It's not good when you start comparing Carson Wentz with Mark Sanchez and Drew Bledsoe, but that's where we are.
Some disturbing Wentz stats in today's Roob's 10 random Eagles observations along with the usual array of Jalen Hurts, Josh Sweat, James Thrash and Donovan McNabb nuggets.
1. One thing that jumps out at me about Jalen Hurts is that he throws a soft, catchable ball. So far at least, he's put the football in places where receivers and backs can catch it effortlessly instead of having to fight for the football. This means catching it in stride, which turns into yards after the catch. I think that helps explain why Miles Sanders looked so comfortable in the passing game Sunday. He didn't have to work for the ball, it just kind of floated into his hands, and after catching just eight passes in his five previous games, he caught four against the Saints without a drop. There are times any QB has to fire the ball with some mustard on it, but to see a young quarterback throw with that kind of anticipation touch is a good sign.
2. Eagles cornerbacks have 12 interceptions in 48 games since the Super Bowl.
3. Over the last two years, Derek Barnett has a sack every 98 snaps and Josh Sweat has a sack every 77 snaps. Sweat has played 408 fewer snaps and has two fewer sacks. Barnett was the 14th pick in the 2017 draft. Sweat was the 130th player taken in the 2018 draft. Considering Barnett is due about $10.1 million on his fifth-year tender in 2021 and the Eagles are clearly not going to pay him that, there's a real chance they'll move on from Barnett and go with Brandon Graham and Sweat as their top two edge rushers. If Barnett agrees to a modest multi-year cap-friendly deal, I'd keep him. But considering that Sweat's 2021 base salary is $920,000 and he's been the more productive of the two, he's the one I'd move forward with.
4. It struck me on Friday that Carson Wentz is literally almost the exact same age now as Mark Sanchez was when he made his first start for the Eagles in 2014 in place of injured Nick Foles. Sanchez was one day shy of his 28th birthday when he became the Eagles' starter in 2014, and Wentz is 10 days short of his 28th birthday. That gave me a whole terrifying new perspective on where Wentz is in his career because we think of Sanchez as being at the end of the line when he was here. Wentz and Sanchez were both top-5 picks, both had a lot of success early in their career and both found themselves as backups in their fifth season. Sanchez never played at the level Wentz did in 2017, but he did win four playoff games before he turned 25. It's a scary comparison because even though Sanchez played OK in place of Foles in 2014 — 4-4 record, 64 percent completion percentage, 88.4 passer rating — he never won another game as an NFL quarterback. He was 28 years, 47 days old when he recorded his final career win. Wentz is 27 years, 355 days old. There really is a chance that what we saw from Wentz this year is just who he is now. And who he'll always be.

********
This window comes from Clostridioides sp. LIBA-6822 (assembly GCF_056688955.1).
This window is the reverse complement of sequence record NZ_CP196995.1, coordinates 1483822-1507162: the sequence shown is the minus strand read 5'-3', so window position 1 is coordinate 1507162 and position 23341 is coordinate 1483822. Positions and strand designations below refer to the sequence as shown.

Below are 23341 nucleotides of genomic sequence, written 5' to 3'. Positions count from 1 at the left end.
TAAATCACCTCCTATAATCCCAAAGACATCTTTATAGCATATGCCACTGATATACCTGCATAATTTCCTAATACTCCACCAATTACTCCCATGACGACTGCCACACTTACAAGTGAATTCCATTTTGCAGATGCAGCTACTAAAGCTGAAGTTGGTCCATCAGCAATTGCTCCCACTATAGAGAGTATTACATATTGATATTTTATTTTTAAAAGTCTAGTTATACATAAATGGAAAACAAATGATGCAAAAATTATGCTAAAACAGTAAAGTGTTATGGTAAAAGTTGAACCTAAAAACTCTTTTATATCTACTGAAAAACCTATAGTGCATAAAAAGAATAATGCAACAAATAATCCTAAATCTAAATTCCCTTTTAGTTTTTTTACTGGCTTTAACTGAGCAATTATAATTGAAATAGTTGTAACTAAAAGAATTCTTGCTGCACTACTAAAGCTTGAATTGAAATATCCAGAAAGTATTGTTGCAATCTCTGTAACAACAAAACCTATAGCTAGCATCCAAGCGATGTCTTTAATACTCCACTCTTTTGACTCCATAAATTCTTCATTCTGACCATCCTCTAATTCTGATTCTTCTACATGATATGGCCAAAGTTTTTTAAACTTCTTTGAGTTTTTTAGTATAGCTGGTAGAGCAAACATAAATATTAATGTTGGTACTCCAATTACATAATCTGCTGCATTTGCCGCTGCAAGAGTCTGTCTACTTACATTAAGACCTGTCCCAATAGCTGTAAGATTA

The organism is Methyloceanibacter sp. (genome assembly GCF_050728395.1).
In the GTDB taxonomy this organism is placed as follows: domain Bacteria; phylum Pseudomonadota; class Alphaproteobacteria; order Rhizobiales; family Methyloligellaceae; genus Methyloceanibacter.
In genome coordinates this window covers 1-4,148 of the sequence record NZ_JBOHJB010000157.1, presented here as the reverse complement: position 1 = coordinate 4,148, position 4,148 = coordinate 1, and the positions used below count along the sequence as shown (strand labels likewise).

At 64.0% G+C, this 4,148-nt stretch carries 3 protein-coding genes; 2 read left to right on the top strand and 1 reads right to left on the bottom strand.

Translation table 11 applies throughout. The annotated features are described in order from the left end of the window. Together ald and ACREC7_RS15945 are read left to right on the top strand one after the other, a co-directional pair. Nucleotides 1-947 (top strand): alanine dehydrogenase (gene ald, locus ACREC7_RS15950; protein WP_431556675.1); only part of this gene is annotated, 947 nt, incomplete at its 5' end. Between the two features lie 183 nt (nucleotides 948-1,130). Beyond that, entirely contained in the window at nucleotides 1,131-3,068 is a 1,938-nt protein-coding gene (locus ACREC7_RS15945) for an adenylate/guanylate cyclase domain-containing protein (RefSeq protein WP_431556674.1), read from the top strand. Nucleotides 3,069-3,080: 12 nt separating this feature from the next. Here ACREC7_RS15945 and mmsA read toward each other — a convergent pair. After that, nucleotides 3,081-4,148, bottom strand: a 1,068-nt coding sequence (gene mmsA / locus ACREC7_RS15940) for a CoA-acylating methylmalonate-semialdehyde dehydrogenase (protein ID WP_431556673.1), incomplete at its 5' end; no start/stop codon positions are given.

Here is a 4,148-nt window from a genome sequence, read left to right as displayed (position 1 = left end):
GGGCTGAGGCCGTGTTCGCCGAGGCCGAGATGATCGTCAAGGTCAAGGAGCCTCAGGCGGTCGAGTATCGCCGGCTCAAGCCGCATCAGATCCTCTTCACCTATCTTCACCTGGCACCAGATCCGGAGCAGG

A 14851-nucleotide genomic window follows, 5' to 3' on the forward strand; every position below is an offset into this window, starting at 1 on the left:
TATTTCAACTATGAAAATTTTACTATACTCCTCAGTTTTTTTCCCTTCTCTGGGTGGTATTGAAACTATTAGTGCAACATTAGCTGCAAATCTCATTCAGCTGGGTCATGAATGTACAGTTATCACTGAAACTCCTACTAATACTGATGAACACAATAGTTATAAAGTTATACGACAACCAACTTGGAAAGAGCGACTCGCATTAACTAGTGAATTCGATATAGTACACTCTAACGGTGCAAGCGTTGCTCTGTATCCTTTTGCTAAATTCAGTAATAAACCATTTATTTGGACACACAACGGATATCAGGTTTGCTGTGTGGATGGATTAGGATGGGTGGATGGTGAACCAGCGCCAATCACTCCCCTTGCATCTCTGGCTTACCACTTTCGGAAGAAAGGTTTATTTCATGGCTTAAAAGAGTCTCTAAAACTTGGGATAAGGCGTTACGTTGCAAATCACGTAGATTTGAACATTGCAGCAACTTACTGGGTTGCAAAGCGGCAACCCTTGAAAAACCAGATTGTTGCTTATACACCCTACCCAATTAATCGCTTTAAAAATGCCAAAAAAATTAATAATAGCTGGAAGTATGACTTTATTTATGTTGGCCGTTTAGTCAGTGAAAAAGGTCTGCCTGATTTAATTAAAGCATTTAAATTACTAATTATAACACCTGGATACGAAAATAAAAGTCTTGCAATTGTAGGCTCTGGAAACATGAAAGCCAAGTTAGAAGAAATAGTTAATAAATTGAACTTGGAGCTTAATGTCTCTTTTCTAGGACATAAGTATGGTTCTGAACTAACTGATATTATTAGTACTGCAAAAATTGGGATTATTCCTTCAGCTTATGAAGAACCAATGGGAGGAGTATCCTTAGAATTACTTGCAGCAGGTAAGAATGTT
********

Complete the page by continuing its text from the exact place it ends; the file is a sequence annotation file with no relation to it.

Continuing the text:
5. One stat that truly puts Wentz's 2020 performance in perspective: If Wentz doesn't throw another pass this year, he'll finish the season with a 72.3 passer rating and become the first former Pro Bowl quarterback in his 20s with a passer rating below 73 since Drew Bledsoe in 1995 (minimum of 400 attempts). That was 25 years ago.
6. And keep in mind that by the time he turned 28, Donovan McNabb had won five playoff games and taken the Eagles to three NFC Championship Games. Wentz turns 28 in 10 days and has three career postseason passing yards.
7. I never got the hate for James Thrash. An undrafted free agent who had never been a starter and averaged 55 catches for 675 yards and 5 TDs over a three-year span? During the entire decade of the 2000s, only four NFL undrafted WRs had more yards than Thrash. It wasn't his fault the Eagles had to rely too heavily on him because they drafted Freddie Mitchell instead of Steve Smith, Reggie Wayne or Chad Johnson. He was a good locker room guy, a consistent if not explosive performer, a classic overachiever. That's usually the kind of guy Eagles fans root for.
8. At first glance, 18 carries for Jalen Hurts in his first start is an alarming number. That's tied for the 8th-most ever by a quarterback. But three of them were kneel-downs, so the real number is 15. That's still too many, and I don't like the designed inside runs. That's asking for trouble. But the thing about Hurts is that he showed a real knack for running to the sticks and getting out of bounds. Hurts was content to get whatever yards were there while doing it safely. That's something a lot of running QBs don't learn until they're much older. Some don't learn it at all. Michael Vick always initiated contact fighting for extra yards — which is admirable but not always the wisest thing to do. As Hurts grows in the offense, he won't look to run as much. But it's good to know that when he does take off now, he's doing what he can to keep himself out of harm's way.
9. Only five Eagles QBs have won their first two career starts: Sonny Jurgensen in 1957, Mike Boryla in 1974, Ty Detmer in 1996, A.J. Feeley in 2002. Here are their records as Eagles QBs after those two starts: Jurgensen 15-20-2, Boryla 6-10, Detmer 7-9, Feeley 2-3 and Wentz 33-32-1.
10. It's been over six years since an Eagle has had consecutive 100-yard games, something Miles Sanders and Hurts both have a chance to do Sunday in Arizona. The last to do it was LeSean McCoy against the Titans (139) and Cowboys (150) in 2014. This is the longest the Eagles have gone without a back-to-back 100-yard rusher since a nine-year drought from Wilbert Montgomery in 1981 to Heath Sherman in 1990.
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